[ By Klaus Schaeffler ]
On 26 September, 17.5 million registered voters in Venezuela were called on to elect 165 delegates to the National Assembly and 12 representatives to the Latin American parliament (Parlatino). A total of 66 % voted, which is a high turnout for parliamentary elections in Venezuela.
According to the official results, the ruling parties PSUV (Partido Socialista Unido de Venezuela – United Socialist Party of Venezuela) and the Communist Party together won 49 % of the valid votes, and the opposition MUD (Mesa de la Unidad Democrática – Coalition for Democratic Unity) and PPT (Patria para Todos – Fatherland for All) won 51 %. Independent observers suspect that the opposition actually won a greater share of the votes.
The ruling parties used the means of their public office in the election campaign. In the week before the elections, public television and various radio stations broadcast election propaganda. Venezuela does not have a law on campaign contributions. The electoral roll was kept under wraps.
The opposition parties won a significant victory, albeit a narrow one, following their absence from the National Assembly for the last five years. They had boycotted the parliamentary elections in 2005 because there was no guarantee of fair conditions.
This time, the fact that the opposition parties won the majority of votes failed to translate into a majority of seats. They will have only 67 of 165 members of parliament, while the ruling parties will have 98. This is the result of gerrymandering: the government recently changed the boundaries of electoral districts.
The discrepancy between how votes were cast and the allocation of parliamentary seats shows clearly that the election system is rigged. Experts reckon that the opposition would have won 83 seats and the government only 82 seats if the previous electoral-district boundaries had still applied.
Article 63 of Venezuela’s 1999 Constitution guarantees the principle of proportional representation. Nevertheless, in the run-up to the elections, the rules were altered by the government in cooperation with the National Assembly, the Electoral Tribunal and the judiciary. Many safe constituencies were created for the ruling parties, and rural and sparsely populated areas are now massively over-represented in parliament.
Nonetheless, the government did not achieve a two-thirds majority in parliament. Therefore, it will have to reach agreement with the opposition on appointing Supreme Court judges, the attorney general and the president of the Court of Auditors; as well as for important laws.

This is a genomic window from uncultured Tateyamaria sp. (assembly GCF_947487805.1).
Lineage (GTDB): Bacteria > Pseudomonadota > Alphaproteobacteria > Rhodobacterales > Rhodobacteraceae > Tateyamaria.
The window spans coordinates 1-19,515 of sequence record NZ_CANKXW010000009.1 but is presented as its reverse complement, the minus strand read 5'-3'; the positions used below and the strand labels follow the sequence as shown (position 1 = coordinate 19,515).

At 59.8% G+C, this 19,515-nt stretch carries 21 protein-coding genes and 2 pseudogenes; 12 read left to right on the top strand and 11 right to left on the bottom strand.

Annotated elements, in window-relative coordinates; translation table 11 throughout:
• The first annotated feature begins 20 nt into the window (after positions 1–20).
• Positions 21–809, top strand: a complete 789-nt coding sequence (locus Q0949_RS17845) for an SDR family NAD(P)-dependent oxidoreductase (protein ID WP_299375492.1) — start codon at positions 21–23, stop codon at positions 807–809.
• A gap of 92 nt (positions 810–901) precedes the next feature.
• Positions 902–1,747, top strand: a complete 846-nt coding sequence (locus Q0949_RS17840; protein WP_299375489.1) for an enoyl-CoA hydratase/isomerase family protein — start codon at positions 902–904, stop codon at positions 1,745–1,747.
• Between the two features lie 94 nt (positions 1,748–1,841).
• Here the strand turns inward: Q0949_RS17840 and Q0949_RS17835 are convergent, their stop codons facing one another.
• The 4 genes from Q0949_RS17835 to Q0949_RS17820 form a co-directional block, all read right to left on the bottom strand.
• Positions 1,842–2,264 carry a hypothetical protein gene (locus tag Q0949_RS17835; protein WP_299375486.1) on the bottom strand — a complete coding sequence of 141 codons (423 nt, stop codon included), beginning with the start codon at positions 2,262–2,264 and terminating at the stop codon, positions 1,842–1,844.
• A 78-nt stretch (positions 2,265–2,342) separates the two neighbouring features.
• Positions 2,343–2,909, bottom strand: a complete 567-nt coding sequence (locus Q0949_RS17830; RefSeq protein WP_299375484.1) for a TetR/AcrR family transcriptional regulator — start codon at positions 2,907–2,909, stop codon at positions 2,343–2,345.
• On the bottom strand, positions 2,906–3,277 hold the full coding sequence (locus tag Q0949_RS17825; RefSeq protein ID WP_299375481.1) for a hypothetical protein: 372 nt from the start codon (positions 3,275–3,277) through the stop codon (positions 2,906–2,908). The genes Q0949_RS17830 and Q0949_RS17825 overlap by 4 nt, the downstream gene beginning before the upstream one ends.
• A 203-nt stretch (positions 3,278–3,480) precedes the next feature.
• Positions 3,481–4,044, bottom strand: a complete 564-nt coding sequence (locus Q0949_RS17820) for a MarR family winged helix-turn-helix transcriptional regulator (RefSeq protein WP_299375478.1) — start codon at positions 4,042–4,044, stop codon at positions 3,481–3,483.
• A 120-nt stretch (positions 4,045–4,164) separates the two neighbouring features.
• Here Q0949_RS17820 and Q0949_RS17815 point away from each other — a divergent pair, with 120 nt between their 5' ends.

The new parliament will be constituted on 5 January. Until then, the National Assembly will sit in its previous composition. During that time, the government has the opportunity to press on with its socialist “Bolivarian revolution of the 21st century”.
Venezuelan president Hugo Chávez said ahead of the elections that he will accelerate his revolution after 27 September. He has the opportunity to obtain an empowerment act from the National Assembly or to push through the authorisation of parallel administrative institutions, both of which would mean that Venezuela’s Constitution is no longer worth the paper on which it is written. Using newly-created institutions, Chávez will attempt to circumvent possible parliamentary obstacles in the future.
Venezuela is a country with deep social divisions. Chávez is adept at promoting himself as the champion of the poor, which continue to ensure a considerable share of the votes for his coalition, albeit in falling numbers. The opposition has struggled in the past to come up with social-policy initiatives of its own that might link it to the lower half of the population.
The opposition's arguments are constitutionally correct, but that will not do. It has recently won governor elections in populous parts of the country. Their success shows that only constructive answers to the burning social issues will generate electoral majorities and curb the president with his authoritarian tendencies.